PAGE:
kimh039 profile image

kimh039 4 years ago Author

thanks for clarifying Melovy. Apparently I jumped to a wrong conclusion!!! sometimes I'm slow getting around to reading because there is so much good stuff to read, so if you think of it, please let me know when you publish that. I'm very curious now.


Dr Bill Tollefson profile image

Dr Bill Tollefson 4 years ago from Southwest Florida

Another skillful HUB by you and great introduction to many to the book "You are not so Smart". I look forward to reading more from you and his book. Thanks.


kimh039 profile image

kimh039 4 years ago Author

thanks Dr Bill. I like the fresh look the book gives to cognitive distortions and just thinking about thinking. I hope your new year is blessed:)


writeronline 4 years ago

"We all are deluded". Finally, a rational analysis of the human condition.

Thank God the rest of you are finally catching on. It's been a lonely 60plus years so far, out here in what most people generalise as LaLa Land.

Time now for you to get off the bandwagon, and lose the cognitive bias that allows you to reach false conclusions like, "You think differently to me. More people think like me. Therefore you are the idiot (or more charitably, wrong)."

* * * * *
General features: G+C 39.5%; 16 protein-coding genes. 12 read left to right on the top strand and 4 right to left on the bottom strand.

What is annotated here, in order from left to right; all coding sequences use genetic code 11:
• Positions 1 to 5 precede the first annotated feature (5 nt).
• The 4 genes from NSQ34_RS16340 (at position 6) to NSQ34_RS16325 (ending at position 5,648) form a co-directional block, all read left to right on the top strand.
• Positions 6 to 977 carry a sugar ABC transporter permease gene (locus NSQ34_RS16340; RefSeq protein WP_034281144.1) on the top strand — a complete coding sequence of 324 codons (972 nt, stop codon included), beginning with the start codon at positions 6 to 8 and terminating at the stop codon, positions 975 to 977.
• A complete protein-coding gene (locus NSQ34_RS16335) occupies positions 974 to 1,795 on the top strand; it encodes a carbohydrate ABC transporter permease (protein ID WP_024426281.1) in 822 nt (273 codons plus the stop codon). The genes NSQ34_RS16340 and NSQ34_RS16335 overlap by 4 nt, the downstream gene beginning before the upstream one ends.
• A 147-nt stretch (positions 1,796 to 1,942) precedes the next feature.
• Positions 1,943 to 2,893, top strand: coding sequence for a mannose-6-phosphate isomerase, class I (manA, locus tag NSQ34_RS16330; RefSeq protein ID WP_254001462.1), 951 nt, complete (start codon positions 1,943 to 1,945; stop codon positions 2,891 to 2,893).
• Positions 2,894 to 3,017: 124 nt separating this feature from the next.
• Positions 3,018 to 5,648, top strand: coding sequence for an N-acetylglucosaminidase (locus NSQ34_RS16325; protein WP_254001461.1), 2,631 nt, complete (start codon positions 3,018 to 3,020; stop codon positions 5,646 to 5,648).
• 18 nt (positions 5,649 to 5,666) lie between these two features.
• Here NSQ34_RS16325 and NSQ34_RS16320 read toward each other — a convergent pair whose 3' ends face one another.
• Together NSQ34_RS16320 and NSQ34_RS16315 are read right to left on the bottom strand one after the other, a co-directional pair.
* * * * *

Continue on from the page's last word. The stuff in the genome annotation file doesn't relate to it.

Instead, recognise that one man's cognitive dissonance is another's rational alarm bell that what we're being told and sold (incl war on terror, etc) doesn't magically become true, just because more members of society's herd fail to question it.

Once you get past that groupthink / herd mentality, why not complete the transformation from mass cognitive bias to informed self-awareness, by Admitting You Were Wrong?

Don't need to do that in public, just to yourself. Get a sheet of paper and write down all the moral / ethical / judgmental / weird things (eg, facebook friends? there's an oxymoron), you've allowed yourself to believe to be true, simply because it's more comfortable being like everyone else.

Then review them one by one, and challenge yourself to maintain that self delusion and deception - based on this 'new knowledge', that we might not be as smart as we think we are.

Sorry, gotta go, the men in the white coats are coming back...


john000 4 years ago

On Heuristics and Cognitive Bias-

It reminds me of something helpful an old Navy chief petty officer once told me. He said that when everybody else is in a panic, try to relax. It is hard to do, but has helped me take care of problems on many an occasion.

This hub is very instructive and constructive. Thank you.


kimh039 profile image

kimh039 4 years ago Author

@WOL - LOL!!!ROFL:):):) (do people still use those acronyms? - if so i'll stop) What an incredibly effective summary of two of my hubs - and evidence that you've been paying attention, WOL. I doubt they are coming for you at this point. Is there anyone else at home? Have a very blessed and moderately happy new year, WOL...


kimh039 profile image

kimh039 4 years ago Author

@john000 - my favorite example of thinking clearly and remaining calm in a crisis is the movie apollo 13. It sounds like the petty officer was a positive influence in your life - then and now. Thank you for reading and taking the time to comment john000. I appreciate it.


writeronline 4 years ago